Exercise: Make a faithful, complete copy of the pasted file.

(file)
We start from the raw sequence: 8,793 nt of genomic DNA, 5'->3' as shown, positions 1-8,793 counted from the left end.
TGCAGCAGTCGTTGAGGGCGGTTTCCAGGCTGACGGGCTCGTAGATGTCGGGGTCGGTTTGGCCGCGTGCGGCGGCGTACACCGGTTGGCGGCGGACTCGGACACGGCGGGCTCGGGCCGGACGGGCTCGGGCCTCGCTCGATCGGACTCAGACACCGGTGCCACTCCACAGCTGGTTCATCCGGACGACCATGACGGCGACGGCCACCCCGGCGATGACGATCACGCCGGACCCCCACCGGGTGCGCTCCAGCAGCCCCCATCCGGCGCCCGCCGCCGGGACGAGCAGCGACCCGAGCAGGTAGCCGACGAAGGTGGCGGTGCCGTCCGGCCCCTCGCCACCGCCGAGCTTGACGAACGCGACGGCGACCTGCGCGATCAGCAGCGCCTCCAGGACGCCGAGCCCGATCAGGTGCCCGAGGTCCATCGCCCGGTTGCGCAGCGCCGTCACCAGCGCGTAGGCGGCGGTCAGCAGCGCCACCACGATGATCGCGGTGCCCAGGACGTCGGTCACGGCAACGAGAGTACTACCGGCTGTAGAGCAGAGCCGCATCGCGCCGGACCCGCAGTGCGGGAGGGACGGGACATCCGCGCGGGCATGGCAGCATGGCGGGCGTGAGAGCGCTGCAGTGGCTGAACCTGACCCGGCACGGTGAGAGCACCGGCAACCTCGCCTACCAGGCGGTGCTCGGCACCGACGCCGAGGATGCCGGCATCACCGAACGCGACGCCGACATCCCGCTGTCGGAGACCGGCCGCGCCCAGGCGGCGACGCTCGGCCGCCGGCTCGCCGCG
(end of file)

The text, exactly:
We start from the raw sequence: 8,793 nt of genomic DNA, 5'->3' as shown, positions 1-8,793 counted from the left end.
TGCAGCAGTCGTTGAGGGCGGTTTCCAGGCTGACGGGCTCGTAGATGTCGGGGTCGGTTTGGCCGCGTGCGGCGGCGTACACCGGTTGGCGGCGGACTCGGACACGGCGGGCTCGGGCCGGACGGGCTCGGGCCTCGCTCGATCGGACTCAGACACCGGTGCCACTCCACAGCTGGTTCATCCGGACGACCATGACGGCGACGGCCACCCCGGCGATGACGATCACGCCGGACCCCCACCGGGTGCGCTCCAGCAGCCCCCATCCGGCGCCCGCCGCCGGGACGAGCAGCGACCCGAGCAGGTAGCCGACGAAGGTGGCGGTGCCGTCCGGCCCCTCGCCACCGCCGAGCTTGACGAACGCGACGGCGACCTGCGCGATCAGCAGCGCCTCCAGGACGCCGAGCCCGATCAGGTGCCCGAGGTCCATCGCCCGGTTGCGCAGCGCCGTCACCAGCGCGTAGGCGGCGGTCAGCAGCGCCACCACGATGATCGCGGTGCCCAGGACGTCGGTCACGGCAACGAGAGTACTACCGGCTGTAGAGCAGAGCCGCATCGCGCCGGACCCGCAGTGCGGGAGGGACGGGACATCCGCGCGGGCATGGCAGCATGGCGGGCGTGAGAGCGCTGCAGTGGCTGAACCTGACCCGGCACGGTGAGAGCACCGGCAACCTCGCCTACCAGGCGGTGCTCGGCACCGACGCCGAGGATGCCGGCATCACCGAACGCGACGCCGACATCCCGCTGTCGGAGACCGGCCGCGCCCAGGCGGCGACGCTCGGCCGCCGGCTCGCCGCG